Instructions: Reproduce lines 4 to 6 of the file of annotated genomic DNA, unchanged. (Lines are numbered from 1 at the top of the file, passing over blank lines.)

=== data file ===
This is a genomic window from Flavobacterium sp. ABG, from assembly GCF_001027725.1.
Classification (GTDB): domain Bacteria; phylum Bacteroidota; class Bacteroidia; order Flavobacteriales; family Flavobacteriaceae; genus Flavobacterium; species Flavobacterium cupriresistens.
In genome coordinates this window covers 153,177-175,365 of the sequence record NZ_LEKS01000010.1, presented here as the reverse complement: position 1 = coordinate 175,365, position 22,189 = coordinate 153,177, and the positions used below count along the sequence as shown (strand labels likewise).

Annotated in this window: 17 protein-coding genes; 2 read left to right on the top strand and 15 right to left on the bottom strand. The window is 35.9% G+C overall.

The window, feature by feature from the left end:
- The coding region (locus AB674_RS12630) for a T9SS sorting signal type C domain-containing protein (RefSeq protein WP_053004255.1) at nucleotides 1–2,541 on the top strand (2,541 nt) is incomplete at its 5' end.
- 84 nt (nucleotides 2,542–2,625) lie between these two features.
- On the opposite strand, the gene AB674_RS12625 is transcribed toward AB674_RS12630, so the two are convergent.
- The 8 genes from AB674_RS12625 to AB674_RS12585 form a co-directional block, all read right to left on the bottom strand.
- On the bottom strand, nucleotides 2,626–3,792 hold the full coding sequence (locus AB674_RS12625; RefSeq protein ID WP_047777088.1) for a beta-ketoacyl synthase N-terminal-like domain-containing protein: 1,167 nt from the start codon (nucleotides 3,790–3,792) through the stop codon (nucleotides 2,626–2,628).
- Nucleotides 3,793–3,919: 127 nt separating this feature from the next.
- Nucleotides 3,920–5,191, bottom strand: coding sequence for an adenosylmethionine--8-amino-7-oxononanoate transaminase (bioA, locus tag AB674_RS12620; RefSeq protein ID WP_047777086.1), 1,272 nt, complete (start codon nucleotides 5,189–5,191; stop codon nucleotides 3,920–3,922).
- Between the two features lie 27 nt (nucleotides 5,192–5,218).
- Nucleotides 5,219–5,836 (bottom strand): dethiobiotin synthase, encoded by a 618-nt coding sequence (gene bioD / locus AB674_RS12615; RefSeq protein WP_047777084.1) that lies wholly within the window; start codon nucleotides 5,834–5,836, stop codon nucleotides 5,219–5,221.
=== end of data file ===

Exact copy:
Annotated in this window: 17 protein-coding genes; 2 read left to right on the top strand and 15 right to left on the bottom strand. The window is 35.9% G+C overall.

The window, feature by feature from the left end:
- The coding region (locus AB674_RS12630) for a T9SS sorting signal type C domain-containing protein (RefSeq protein WP_053004255.1) at nucleotides 1–2,541 on the top strand (2,541 nt) is incomplete at its 5' end.